Research suggests the ideal progesterone levels after an IVF transfer are between 10-20 ng/mL. This range appears to offer the best chance of implantation and ongoing pregnancy.
However, you don’t want your progesterone levels to get too high. One study found levels over 20 ng/mL were linked with lower birth rates and higher pregnancy loss.
You can easily check your progesterone levels with a monitor like Inito to see if they fall in the ideal range.
If they do, great! If not, you’ll want to talk with your doctor. They may tweak your dosage until you find your sweet spot.
Your doctor may also suggest lifestyle changes to support healthy progesterone levels.
Reducing stress is a good place to start. Stress raises your cortisol levels, which can hinder hormone production.
Since progesterone is a hormone, it’s not found in foods. However, certain foods may help stimulate your body’s natural progesterone production.
Vitamin C is linked with increased progesterone production. Foods high in vitamin C include citrus foods, kiwi, bell pepper, broccoli, and cantaloupe.
Magnesium helps regulate the stress response and promotes hormone balance. Magnesium-rich foods include dark chocolate, spinach, nuts and seeds, beans, and quinoa.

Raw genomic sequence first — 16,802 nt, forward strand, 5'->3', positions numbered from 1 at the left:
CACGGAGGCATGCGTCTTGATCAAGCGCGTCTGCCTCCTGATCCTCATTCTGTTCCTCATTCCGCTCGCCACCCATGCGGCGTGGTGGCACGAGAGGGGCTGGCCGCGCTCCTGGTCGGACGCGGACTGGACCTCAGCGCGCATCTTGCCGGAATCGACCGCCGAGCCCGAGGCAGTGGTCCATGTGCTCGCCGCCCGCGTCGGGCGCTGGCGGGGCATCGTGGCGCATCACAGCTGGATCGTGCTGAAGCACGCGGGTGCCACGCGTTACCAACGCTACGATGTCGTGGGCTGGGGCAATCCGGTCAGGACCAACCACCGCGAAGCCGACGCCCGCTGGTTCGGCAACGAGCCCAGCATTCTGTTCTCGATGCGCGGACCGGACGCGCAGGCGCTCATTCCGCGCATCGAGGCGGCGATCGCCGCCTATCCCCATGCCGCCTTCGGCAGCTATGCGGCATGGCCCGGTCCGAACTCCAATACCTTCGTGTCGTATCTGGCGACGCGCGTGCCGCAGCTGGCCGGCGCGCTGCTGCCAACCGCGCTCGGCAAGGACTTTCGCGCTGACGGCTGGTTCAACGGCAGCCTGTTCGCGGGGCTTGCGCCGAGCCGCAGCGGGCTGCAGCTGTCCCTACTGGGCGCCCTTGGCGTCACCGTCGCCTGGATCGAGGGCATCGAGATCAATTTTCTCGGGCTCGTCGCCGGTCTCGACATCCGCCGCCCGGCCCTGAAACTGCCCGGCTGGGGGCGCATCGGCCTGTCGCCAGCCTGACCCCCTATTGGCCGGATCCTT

Vitamin B6 helps support healthy progesterone levels in the body. Foods rich in vitamin B6 include salmon, chicken, avocados, bananas, and sweet potatoes.
There are two different options for taking progesterone during IVF: by intramuscular injection or vaginally:
If IVF has you feeling like a pincushion, vaginal progesterone may be a good option. Although some women prefer injections.
While oral progesterone is available, it doesn’t work as well due to poor absorption. For that reason, it’s not recommended during IVF.
Speak with your doctor to find what progesterone supplementation is right for you.
Most research shows that vaginal progesterone and injections are equally effective. However, some recent studies suggest vaginal progesterone may have the edge.
One study from 2019 found that women who took vaginal progesterone had higher implantation, delivery, and live birth rates than those who received injections.
That being said, more research is needed to confirm this. How you choose to get progesterone during IVF is up to you and your doctor.
Studies show natural progesterone poses no risks to you or your baby. However, synthetic progesterone is another story.
According to a 1999 FDA review, synthetic progesterone is linked with birth defects.
So if you’re considering progesterone supplementation – going the natural route may be a safer bet.
While natural progesterone is safe, there are some potential side effects.